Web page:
No, Joe! Don't Go!

G.I. Joe: The Rise of Cobra

I've been trying to figure out the appeal of G.I. Joe. The toys have been around forever and started off life as Barbie-sized solider figures, but the popularity of them certainly rose when they shrunk down to their tiny, four-inch (give or take) figures that coincided with the cartoon that aired in the 1980s. That series, mind you, was ridiculous but it did allow Hasbro to sell a lot of cheap little figures from the 30-minute weekly toy commercial. A lot of kids grew up with mounds of the Joes taking up space in their toy room (and I was no exception even though I never watched the actual cartoon).

G.I. Joe, as it currently stands, is inherently ridiculous and a translation of that series (and its toys) to the live-action venue of the big screen has to battle two different approaches. One side says to embrace the ridiculous and go for kitsch while the other side would say to downplay the ridiculous and try to make something serious and sensible out of the material (this, by the way, is the struggle with just about any toys-to-cartoon-to-live action series we could discuss). I think there's probably a middle ground between the two ideals that would actually make for a very watchable film with just a flare of the fun.

2009's G.I. Joe: The Rise of Cobra does not go for sensible at all. This is an over-the-top, kitschy fever dream that embraces all the silliness and stupidity of the original cartoon (and all the toys to come out along with). Characters aren't really treated like people but as action figures, and all the toys are sent smashing and crashing into each other, again and again, as ever more ridiculous concepts are heaped on the viewer. It certainly does feel like it embraced the aesthetic of the cartoon while translating that to the big screen. However, while director Stephen Sommers (of The Mummy, The Mummy Returns, and Van Helsing) failed to make an actual compelling movie out of the mess of toys he presented on screen. It's a very loud, very true film for the G.I. Joe franchise, but it's not really any good.

The film opens with M.A.R.S. CEO James McCullen (Christopher Eccleston) selling his newest weapon (funded in part by the U.N.) to the world council. This device sends out thousands of nano-bots that scavenge and obliterate all matter in their path, reducing all of civilization to dust. They can be deactivated with just a switch, though, making them an ideal alternative to nuclear weapons -- the same destructive power, none of the after-effects. Quickly snatched up, the U.N. military team, led by Duke (Channing Tatum) and Ripcord (Marlon Wayans), are set to transport the four prototype warheads to a safe place. They're attacked, en route, but a mysterious military team, including Duke's old flame, Ana (now going by "The Baroness", played by Sienna Miller), who attempt to steal the bombs for nefarious reasons.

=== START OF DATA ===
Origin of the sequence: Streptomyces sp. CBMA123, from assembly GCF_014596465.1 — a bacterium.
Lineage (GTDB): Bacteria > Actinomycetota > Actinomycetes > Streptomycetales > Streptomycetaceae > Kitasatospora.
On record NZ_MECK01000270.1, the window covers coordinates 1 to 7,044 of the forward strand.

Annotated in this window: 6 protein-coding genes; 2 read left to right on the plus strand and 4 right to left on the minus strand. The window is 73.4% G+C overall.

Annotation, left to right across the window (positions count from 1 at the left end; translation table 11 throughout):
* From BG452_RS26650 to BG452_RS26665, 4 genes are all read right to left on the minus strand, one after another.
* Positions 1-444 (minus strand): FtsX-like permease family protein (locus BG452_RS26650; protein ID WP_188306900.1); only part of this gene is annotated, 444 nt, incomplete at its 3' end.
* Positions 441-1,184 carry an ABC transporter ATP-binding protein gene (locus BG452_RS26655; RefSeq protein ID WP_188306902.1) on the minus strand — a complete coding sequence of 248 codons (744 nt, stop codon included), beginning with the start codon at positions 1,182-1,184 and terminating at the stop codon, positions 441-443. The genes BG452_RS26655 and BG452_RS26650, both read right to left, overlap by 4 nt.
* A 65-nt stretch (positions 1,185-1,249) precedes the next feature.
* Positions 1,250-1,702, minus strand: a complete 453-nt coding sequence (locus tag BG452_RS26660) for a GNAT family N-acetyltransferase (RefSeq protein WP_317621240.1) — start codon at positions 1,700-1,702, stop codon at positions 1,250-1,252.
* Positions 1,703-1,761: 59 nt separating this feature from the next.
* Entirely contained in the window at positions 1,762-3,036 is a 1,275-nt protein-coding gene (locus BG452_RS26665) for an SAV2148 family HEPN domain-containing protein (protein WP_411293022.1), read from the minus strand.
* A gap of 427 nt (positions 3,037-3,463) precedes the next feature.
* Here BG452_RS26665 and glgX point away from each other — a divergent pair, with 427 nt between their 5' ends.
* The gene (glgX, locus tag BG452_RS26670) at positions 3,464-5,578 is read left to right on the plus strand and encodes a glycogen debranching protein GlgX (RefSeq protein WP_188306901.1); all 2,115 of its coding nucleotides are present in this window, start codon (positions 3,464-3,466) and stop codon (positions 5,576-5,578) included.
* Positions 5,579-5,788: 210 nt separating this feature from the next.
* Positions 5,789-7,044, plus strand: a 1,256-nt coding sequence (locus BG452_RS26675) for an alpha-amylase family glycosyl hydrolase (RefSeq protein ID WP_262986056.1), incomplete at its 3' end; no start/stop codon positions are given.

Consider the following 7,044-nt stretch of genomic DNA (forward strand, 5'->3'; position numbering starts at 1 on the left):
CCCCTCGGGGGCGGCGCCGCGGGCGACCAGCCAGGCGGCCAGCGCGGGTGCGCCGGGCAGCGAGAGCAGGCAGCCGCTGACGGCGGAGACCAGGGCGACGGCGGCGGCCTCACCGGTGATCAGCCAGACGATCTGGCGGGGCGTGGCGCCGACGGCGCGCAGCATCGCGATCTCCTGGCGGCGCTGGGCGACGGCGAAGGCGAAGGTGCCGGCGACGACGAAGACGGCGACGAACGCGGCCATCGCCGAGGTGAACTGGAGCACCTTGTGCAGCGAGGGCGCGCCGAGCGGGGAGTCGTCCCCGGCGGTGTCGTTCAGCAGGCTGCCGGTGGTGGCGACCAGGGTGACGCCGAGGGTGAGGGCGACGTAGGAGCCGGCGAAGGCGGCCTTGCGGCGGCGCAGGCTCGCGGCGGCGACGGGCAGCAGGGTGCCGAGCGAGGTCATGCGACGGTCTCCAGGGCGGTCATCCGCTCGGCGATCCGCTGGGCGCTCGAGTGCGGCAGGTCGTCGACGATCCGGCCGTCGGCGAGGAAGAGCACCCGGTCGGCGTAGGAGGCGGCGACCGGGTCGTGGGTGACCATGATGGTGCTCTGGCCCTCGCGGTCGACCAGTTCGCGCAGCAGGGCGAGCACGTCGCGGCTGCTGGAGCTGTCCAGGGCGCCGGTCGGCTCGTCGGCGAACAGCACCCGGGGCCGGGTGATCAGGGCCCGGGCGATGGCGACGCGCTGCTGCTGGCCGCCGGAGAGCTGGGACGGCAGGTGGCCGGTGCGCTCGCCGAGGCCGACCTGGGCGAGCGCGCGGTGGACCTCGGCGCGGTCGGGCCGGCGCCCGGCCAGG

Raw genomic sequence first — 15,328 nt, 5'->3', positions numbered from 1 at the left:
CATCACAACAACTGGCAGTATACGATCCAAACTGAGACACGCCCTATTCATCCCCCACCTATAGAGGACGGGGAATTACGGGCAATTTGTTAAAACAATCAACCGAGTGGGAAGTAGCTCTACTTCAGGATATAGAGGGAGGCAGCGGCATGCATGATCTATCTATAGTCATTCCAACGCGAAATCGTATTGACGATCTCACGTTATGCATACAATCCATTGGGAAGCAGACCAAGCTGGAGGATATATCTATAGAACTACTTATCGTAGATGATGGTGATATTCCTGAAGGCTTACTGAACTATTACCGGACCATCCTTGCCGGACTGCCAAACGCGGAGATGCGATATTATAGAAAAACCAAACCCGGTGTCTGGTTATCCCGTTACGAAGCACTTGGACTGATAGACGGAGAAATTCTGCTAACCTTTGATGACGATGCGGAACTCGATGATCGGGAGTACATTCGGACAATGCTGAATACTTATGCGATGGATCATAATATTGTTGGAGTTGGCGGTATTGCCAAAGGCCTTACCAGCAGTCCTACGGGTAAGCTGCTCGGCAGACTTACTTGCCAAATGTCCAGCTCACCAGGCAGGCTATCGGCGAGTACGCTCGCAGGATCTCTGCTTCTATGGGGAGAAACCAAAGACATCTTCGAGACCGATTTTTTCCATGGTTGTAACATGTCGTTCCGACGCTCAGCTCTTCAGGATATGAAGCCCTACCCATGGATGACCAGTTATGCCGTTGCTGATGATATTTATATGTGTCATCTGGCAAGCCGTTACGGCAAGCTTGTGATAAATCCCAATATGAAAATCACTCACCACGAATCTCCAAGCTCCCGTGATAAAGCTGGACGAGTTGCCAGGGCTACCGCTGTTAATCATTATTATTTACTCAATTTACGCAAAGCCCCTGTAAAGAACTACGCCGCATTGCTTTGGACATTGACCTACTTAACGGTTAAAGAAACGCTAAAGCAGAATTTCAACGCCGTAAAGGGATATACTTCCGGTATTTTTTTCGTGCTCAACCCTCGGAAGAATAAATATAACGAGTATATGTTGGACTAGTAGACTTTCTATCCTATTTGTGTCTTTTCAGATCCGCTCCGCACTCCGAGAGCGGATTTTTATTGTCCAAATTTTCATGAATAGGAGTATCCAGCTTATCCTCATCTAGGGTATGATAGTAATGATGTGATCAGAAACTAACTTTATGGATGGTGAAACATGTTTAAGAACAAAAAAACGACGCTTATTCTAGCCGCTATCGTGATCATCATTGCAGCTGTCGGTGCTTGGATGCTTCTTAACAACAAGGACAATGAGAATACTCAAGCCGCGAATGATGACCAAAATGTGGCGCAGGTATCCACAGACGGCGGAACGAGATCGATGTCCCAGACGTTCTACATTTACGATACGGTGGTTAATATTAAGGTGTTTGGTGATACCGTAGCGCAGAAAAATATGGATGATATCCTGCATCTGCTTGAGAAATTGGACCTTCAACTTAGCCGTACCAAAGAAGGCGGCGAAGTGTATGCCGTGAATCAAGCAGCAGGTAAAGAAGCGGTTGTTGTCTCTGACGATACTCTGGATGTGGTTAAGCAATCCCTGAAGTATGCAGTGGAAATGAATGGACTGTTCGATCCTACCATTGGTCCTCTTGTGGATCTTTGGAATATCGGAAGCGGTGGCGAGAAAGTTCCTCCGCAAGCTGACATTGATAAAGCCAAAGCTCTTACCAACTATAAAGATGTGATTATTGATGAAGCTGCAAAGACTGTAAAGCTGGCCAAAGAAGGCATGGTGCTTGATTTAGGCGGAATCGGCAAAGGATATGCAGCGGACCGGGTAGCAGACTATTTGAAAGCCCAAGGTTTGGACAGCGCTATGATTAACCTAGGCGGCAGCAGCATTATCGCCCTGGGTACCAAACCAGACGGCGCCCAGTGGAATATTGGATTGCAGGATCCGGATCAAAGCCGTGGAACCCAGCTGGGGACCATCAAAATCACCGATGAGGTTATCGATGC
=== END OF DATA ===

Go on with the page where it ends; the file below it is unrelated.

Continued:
Duke and Ripcord are the only members of the team still alive with the Joes -- Scarlett (Rachel Nicols), Snake Eyes (Ray Park), Heavy Duty (Adewale Akinnuoye-Agbje), and Breaker (Said Taghmaoui) -- arrive, and they secure the package, taking Duke and Ripcord with them back to Joe's HQ (based out of the deserts of Egypt). The bad guys, though, really want those bombs and their leader, M.A.R.S. CEO McCullen (also going by the name Destro), will stop at nothing to get them back. The goal is anarchy, and power, and money, and not even the Joes can stand in their way as they rise up to their rightful place as a terrorist world power.

So the first thing we need to talk about, before we can even get to the characters, or the film making, or the special effects (all of which are worth discussing because of how bad they are) is the fact that the script makes no logical sense whatsoever. McCullen is a rich dude -- he has the means and money to build an entire military base under the Arctic ice without anyone noticing what he's doing, and it's the size of a small city. He has no reason to go to the U.N. to get funding for special nano-bot bombs, let alone announce that he has the kind of technology that would allow him to build that kind of thing. Beyond that, his whole plan is to give the U.N. the bombs "on the up and up", steal them back with his (soon to be called Cobra) squad, and then sell them on the black market. Again, the dude is "don't give a fuck about anything" Jeff Bezos levels of rich. Why does he need to do any of this?